Ureter Parts And Ureter Function
Two parallel running urinary tubes that connect left and right lobes of the kidney to the urinary bladder. Measuring about one foot (12 inches) in length, they assist in the excretion of waste fluid collected from the body in the renal pelvis. Injuries and some other disorders of the organ may lead to severe complexities in the region that can however be treated with the help of medications, and radiation or surgical therapy.
Parts of Ureters
The narrow interior or lumen of ureter may reach up to 4 millimeter in diameter. There are different types of muscle fibers in the body, viz. cardiac, skeletal and smooth muscles that make the lining of various organs in the body. In case of ureter parts, the walls are made up of smooth muscle fibers that not only give them greater amount of flexibility, but also facilitate the generation and propagation of peristaltic movements. Pyelum or renal pelvis is the funnel shaped region at the medial aspect of each kidney that allows the smooth transfer of urinary fluid. This is the point where two or three calyces converge and mark the beginning of proximal end of the ureters. At the point where these cylindrical structures open into the fundus of the bladder, there is a valve, called ureterovesical junction that prevents the backflow of urine.
Functions of Ureters
Their primary ureter function is to connect kidneys and bladder which are two out of four major organs of your excretory system and transfer urine from the former to the latter through hollow cylindrical tubes. The fibrous, mucus and muscular coats in the lining of ureters play a significant role in the flow of excretory fluid through them. Another function of these tubes is to ensure the unidirectional flow and prevent the backward movement of urine. This function is owed to the presence of ureterovesical junction (UVJ) at the distal end of each ureter that contains detrusor and ureteric muscles. The smooth involuntary muscles contract about five times in a minute at any point along the tubes and produce peristaltic movements for pushing the fluid downwards. In each spurt, about one and a half teaspoonful of urine descends under the influence of gravitational force and enters the storage organ only to be eliminated later on through urethra.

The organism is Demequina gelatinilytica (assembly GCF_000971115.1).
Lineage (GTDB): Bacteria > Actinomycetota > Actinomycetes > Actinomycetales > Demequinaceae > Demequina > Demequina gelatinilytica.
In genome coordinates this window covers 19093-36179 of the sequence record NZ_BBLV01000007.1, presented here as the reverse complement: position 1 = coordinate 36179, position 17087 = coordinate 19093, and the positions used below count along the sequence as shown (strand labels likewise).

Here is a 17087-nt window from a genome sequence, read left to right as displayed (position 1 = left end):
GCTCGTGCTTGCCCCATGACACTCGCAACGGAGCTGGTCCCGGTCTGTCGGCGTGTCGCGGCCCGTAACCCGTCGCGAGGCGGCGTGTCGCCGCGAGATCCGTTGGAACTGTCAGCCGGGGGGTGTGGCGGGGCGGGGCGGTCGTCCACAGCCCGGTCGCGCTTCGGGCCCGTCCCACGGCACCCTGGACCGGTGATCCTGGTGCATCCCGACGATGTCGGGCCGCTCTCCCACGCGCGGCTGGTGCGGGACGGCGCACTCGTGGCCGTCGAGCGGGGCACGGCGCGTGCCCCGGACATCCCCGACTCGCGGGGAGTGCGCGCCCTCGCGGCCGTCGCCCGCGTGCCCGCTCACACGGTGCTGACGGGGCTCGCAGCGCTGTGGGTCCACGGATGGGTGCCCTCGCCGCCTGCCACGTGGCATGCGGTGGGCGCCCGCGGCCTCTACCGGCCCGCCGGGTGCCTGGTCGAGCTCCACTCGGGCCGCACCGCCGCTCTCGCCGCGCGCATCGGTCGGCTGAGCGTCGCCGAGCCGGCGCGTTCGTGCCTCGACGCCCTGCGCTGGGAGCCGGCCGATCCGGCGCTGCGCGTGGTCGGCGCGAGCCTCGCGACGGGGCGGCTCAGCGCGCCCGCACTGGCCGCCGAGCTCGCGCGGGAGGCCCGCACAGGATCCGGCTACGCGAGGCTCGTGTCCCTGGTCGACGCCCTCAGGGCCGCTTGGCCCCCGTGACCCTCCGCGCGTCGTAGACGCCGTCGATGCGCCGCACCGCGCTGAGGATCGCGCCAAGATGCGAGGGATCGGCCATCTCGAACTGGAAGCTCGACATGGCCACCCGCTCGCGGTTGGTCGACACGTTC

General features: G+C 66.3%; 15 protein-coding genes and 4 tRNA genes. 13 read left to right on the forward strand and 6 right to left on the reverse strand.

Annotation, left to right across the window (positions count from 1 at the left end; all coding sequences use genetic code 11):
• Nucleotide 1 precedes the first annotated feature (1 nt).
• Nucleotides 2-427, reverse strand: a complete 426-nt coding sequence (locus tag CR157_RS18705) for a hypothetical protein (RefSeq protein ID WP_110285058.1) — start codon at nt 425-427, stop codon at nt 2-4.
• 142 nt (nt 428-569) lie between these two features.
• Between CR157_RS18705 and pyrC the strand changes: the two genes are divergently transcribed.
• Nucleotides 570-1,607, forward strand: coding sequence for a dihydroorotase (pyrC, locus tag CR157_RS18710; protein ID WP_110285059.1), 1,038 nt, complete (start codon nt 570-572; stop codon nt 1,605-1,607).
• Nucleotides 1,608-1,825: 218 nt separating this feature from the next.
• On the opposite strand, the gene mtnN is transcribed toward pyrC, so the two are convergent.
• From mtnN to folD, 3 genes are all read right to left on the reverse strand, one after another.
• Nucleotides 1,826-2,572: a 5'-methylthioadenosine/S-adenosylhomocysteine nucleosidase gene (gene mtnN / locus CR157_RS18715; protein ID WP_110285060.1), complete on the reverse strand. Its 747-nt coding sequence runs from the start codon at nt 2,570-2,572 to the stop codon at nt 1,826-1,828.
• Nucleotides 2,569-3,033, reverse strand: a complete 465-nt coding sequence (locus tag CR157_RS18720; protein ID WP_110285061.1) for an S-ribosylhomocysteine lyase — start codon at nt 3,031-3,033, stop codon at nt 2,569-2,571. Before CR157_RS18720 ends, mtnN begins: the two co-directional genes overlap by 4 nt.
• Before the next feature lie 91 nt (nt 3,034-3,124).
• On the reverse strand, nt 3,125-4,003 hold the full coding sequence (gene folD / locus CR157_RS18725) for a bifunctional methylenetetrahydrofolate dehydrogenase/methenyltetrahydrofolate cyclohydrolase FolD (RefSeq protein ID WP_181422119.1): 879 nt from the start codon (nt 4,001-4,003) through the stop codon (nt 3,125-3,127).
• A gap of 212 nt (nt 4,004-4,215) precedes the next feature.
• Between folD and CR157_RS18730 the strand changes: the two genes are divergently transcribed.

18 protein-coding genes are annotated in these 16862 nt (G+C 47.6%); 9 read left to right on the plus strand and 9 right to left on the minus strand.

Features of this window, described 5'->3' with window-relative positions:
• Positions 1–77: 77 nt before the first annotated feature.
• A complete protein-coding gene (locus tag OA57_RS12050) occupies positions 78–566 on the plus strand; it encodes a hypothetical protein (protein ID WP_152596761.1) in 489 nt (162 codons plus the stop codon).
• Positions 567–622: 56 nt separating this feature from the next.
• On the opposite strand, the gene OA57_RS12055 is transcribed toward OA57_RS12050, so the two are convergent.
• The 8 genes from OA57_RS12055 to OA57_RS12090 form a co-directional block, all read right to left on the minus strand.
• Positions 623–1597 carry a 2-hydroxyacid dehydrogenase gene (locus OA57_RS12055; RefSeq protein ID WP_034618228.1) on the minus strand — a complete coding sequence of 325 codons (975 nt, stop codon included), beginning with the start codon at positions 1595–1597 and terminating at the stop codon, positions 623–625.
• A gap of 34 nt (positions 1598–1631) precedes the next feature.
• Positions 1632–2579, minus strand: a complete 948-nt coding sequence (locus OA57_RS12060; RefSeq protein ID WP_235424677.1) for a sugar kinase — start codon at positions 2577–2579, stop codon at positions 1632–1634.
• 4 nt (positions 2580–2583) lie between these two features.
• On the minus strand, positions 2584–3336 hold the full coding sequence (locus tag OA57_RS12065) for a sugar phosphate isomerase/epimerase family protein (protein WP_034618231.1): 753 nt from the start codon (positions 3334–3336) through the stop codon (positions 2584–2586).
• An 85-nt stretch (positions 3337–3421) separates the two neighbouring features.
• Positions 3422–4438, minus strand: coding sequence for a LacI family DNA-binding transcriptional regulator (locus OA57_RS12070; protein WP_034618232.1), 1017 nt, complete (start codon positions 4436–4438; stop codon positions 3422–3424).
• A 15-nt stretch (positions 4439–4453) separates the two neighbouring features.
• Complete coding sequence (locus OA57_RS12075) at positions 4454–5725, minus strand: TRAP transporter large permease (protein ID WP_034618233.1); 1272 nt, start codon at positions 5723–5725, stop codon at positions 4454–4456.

Diseases of Ureters
The medical conditions associated with the ureters are known as the disorders of the excretory system. Stones, infections and injuries are among the common abnormalities of the urinary tubes that may lead to severe symptoms in the victims. The UTI (Urinary Tract Infection) is characterized by the stagnation or backflow of urine and involves the clinical manifestations, like pain, burning sensation, frequent urination, fever, and foul smelling & reddish urine. The formation of stones usually takes place in the valves, like ureterovesical junction, that obstruct the passage of urine. They can be diagnosed with the help of x-Ray or cystoscopic examination and your health care provider may opt for either medications or surgical therapy as an effective treatment measure depending on the severity of the condition.